They make clear that the transformation of Detroit neighborhoods will not be defined solely by the bricks and mortar of new apartment buildings, coffee shops, or boutiques. It will be defined, first and foremost, by investments in people – in the human capital that has always represented the essence of this city – its creativity, its grit, its resilience. 

That is what the future of this campus represents. A deep and enduring investment in the children and families of Fitzgerald, Bagley, the University district, Martin Park, Littlefield – and through them, an investment in the future of the city as a whole.

Let me be clear, though. We need – and are asking for – help from you – the residents of this community. There are countless decisions in front of us – and we need your involvement, wisdom, and guidance on each and every one.

I noted that when the University of Michigan and the Detroit Public Schools Community District stepped forward to propose a path for Marygrove, it was immediately clear that this was a once in a generation opportunity – a big, audacious, visionary idea. But ideas that big from institutions of such complexity take leadership from the very top.  Make absolutely no mistake: University of Michigan President Mark Schlissel and Superintendent of Schools Nikolai Vitti provided that leadership.

Before I introduce Dr. Vitti, a quick story about President Schlissel. When President Schlissel, Dr. Vitti, and I talked this summer about whether each of our institutions was genuinely committed to consummating the arrangement that would birth the Marygrove partnership, President Schlissel didn’t miss a beat. He reminded me that not only was the University of Michigan founded in Detroit in 1817, but it also had committed to Detroit’s renewal across all of its units in scores of ways over the last decade. But He then leaned into the table and said: “Make no mistake. This is the moment we have been waiting for. The Marygrove campus is crucial to the mission of the University, and I believe it will be transformational for the city of Detroit. Our commitment is absolute.”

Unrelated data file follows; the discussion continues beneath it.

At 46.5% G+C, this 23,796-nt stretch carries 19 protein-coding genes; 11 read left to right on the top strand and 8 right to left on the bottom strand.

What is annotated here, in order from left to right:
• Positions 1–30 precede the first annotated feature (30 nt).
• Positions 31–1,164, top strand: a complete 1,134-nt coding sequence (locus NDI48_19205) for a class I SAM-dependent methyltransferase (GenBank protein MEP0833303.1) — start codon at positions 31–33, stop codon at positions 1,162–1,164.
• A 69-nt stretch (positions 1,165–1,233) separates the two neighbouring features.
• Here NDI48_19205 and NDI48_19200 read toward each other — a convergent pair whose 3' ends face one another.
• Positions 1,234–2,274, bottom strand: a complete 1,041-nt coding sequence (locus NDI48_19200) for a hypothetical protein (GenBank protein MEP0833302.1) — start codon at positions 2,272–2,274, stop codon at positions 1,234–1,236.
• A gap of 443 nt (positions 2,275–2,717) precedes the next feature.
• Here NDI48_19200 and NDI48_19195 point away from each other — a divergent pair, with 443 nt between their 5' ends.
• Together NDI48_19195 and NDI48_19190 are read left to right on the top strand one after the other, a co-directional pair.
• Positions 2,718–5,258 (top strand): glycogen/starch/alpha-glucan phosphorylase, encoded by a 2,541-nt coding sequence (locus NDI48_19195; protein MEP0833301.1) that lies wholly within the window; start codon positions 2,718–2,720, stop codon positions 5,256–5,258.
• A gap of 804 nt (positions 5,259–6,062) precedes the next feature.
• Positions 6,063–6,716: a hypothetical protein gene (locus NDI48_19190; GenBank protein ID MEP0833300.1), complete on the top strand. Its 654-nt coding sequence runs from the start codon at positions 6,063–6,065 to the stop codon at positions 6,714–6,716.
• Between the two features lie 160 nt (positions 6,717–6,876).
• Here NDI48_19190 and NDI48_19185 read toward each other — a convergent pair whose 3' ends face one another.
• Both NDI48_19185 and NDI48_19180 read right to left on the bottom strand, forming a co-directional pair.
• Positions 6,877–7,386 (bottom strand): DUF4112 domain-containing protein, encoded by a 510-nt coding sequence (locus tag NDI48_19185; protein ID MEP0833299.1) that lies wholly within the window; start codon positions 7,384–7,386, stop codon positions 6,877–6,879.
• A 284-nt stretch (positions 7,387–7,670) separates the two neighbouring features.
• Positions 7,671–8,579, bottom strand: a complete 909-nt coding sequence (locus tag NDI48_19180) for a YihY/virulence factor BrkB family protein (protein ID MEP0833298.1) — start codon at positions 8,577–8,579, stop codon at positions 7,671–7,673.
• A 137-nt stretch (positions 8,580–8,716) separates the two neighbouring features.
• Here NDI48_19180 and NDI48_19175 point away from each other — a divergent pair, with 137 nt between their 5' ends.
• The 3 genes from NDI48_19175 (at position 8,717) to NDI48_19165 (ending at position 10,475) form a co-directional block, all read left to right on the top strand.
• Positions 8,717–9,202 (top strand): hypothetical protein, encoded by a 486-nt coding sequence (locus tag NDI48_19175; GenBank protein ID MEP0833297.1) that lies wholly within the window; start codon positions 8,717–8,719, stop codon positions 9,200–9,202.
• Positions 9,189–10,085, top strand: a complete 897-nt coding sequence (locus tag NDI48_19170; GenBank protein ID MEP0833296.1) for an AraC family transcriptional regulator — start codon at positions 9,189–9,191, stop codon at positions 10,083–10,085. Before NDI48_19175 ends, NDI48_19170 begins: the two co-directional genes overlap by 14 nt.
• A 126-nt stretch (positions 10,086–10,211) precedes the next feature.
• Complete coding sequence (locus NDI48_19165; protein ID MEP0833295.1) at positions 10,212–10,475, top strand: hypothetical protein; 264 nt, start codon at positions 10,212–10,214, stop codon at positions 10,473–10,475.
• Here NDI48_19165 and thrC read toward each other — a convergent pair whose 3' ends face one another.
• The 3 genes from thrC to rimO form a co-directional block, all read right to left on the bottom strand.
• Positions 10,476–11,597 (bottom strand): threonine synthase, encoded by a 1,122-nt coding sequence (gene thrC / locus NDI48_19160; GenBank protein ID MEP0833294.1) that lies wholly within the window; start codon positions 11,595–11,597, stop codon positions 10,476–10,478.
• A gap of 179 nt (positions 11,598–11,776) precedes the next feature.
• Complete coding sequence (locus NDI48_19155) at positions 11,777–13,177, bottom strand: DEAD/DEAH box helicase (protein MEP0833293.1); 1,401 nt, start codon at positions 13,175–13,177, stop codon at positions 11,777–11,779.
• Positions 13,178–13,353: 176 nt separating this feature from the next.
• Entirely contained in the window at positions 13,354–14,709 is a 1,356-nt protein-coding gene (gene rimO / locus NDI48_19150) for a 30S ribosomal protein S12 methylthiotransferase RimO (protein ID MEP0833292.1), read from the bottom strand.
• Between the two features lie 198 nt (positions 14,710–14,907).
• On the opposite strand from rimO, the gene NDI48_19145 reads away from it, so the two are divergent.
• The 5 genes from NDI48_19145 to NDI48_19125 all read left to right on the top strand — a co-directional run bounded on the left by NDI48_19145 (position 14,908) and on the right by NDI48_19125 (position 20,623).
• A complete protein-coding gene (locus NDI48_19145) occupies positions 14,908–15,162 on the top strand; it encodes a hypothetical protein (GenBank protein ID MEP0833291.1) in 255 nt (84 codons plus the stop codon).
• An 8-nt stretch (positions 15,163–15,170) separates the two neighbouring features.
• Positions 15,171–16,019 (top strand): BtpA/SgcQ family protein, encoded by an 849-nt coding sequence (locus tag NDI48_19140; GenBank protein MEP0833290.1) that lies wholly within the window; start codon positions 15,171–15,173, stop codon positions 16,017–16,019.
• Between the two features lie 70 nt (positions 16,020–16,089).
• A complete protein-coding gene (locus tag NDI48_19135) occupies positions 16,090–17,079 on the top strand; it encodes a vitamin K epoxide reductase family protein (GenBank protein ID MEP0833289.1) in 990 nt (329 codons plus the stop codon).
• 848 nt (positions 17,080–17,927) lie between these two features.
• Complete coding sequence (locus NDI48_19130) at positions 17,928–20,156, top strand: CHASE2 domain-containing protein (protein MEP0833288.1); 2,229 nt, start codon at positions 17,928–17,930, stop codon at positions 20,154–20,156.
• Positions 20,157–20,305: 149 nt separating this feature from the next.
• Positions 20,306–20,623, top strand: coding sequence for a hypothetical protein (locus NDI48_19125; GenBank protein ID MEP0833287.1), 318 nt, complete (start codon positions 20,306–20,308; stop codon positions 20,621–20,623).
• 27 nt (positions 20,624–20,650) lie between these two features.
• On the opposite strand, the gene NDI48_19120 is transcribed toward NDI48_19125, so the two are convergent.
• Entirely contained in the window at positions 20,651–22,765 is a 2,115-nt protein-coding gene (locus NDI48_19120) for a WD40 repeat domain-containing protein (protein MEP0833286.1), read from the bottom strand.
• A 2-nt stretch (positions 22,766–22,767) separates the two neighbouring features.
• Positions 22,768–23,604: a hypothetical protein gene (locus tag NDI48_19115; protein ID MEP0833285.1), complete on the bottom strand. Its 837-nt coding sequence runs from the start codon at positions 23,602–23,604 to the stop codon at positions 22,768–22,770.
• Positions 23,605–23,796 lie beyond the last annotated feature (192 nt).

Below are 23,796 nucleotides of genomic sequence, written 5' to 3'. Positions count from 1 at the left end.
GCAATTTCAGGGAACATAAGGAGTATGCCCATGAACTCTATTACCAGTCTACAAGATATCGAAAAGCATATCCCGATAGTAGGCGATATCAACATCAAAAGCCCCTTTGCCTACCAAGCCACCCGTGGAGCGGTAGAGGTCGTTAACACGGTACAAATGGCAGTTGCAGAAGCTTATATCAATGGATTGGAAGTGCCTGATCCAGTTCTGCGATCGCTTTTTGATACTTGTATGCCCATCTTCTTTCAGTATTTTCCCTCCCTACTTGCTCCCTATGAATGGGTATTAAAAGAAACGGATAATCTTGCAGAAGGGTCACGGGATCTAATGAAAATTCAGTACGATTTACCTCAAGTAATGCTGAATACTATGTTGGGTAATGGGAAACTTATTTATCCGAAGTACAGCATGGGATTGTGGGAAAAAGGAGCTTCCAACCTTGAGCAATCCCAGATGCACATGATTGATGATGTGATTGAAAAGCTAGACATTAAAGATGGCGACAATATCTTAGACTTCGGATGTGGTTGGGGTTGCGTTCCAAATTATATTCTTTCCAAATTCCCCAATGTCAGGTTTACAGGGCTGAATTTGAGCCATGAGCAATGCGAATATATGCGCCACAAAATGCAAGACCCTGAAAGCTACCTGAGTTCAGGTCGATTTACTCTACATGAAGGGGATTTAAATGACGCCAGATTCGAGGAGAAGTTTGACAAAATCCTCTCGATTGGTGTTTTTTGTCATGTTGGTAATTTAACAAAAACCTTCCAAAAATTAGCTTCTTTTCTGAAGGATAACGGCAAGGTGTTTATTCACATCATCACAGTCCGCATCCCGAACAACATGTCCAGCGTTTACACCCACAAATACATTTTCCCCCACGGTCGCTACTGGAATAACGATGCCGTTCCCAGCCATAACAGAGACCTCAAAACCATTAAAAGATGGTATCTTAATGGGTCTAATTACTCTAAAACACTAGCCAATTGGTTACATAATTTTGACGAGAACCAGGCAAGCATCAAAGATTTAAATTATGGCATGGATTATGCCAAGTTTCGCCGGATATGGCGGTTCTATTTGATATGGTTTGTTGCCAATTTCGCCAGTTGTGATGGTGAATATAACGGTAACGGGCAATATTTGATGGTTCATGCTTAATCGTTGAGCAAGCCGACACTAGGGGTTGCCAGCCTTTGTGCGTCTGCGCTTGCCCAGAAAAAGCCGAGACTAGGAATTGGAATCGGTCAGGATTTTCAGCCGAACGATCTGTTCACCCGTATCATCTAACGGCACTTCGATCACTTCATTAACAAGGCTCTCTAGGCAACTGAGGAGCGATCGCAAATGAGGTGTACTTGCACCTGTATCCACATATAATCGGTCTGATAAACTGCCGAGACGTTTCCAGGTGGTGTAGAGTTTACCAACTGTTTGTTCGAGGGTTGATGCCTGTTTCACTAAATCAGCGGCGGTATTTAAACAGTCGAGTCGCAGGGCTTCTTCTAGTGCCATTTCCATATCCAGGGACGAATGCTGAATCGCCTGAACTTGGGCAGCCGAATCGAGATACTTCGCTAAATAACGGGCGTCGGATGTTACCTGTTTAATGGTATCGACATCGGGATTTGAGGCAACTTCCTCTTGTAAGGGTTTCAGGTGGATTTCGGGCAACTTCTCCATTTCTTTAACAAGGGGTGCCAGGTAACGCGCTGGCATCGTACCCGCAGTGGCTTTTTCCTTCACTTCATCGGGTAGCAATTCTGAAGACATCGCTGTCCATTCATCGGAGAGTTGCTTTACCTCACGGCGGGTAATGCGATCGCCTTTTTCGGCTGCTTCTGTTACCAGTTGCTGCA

Dr. Vitti was no less resolute. He understood that he would have to navigate the thickets of curriculum protocols, teacher assignment rules, neighborhood attendance-area policies, school board sensibilities, and on and on. But, like President Schlissel, he sat up ramrod straight and said, “Those are all important details. But we will deliver. I guarantee it.”

So, two leaders exhibiting textbook illustrations of making things as simple as they should be, but not simpler. We are blessed to have them in this partnership.

It is my honor to introduce Dr. Nikolai Vitti.